In August 2010, DePuy Orthopaedics announced a recall of its ASR metal-on-metal hip replacement system, after data indicated the hips were associated with a higher-than-expected rate of premature failure.  Plaintiffs who have filed Pinnacle hip lawsuits question why the company has not taken similar action in regards to the Pinnacle/Ultamet liner combination.

In May 2013, DePuy Orthopaedics did announce that it would phase out metal-on-metal hip implants, including the Pinnacle hip system. The New York Times stated that the company cited slowing sales, as well as the FDA’s changing regulatory stance on all-metal hip implants, as factors in its decision.

Artificial hips are designed to last for 15 years in the best of situations, often that is not the case with many implants failing after just 10 years, and in the case of design defects such as those alleged in Pinnacle devices and many other hip implants, onset of metallosis and other adverse conditions resulting, as well as the ever present implant mechanical breakdown, which cause life altering health problems for patients.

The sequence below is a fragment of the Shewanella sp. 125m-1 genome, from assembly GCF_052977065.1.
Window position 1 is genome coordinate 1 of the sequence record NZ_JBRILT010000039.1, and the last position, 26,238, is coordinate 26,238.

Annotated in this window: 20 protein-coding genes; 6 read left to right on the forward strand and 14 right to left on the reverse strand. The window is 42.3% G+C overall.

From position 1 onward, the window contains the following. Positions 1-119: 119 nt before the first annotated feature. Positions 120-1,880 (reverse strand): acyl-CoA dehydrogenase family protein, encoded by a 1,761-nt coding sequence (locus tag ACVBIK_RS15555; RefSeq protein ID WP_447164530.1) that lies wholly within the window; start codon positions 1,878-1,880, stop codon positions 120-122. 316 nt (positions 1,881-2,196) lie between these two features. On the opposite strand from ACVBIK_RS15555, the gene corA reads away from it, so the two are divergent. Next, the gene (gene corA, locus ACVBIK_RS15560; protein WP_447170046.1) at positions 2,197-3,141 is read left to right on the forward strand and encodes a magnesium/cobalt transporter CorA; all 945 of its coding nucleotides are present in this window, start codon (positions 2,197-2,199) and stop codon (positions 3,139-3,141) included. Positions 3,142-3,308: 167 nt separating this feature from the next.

FDA Issues Pinnacle Warning

The U.S. Food & Drug Administration issued a warning in January 2013, stating that patients receiving metal-on-metal hip replacements were more likely to experience premature device failure compared to those who received other types of implants.

In November 2013, DePuy Orthopaedics announced a $2.5 billion settlement in the DePuy ASR Hip Impant MDL2197 ( MDL 2197 DePuy Orthopaedics, Inc. ASR Hip Implant Briefcase), related to the ASR line of metal-on-metal hip implant components. DePuy ended sales of the all-metal Pinnacle hip system that same year, purportedly due to “low clinician use”. However, the company has so far declined to settle the Pinnacle hip litigation.

J&J Facing Many Legal Hurdles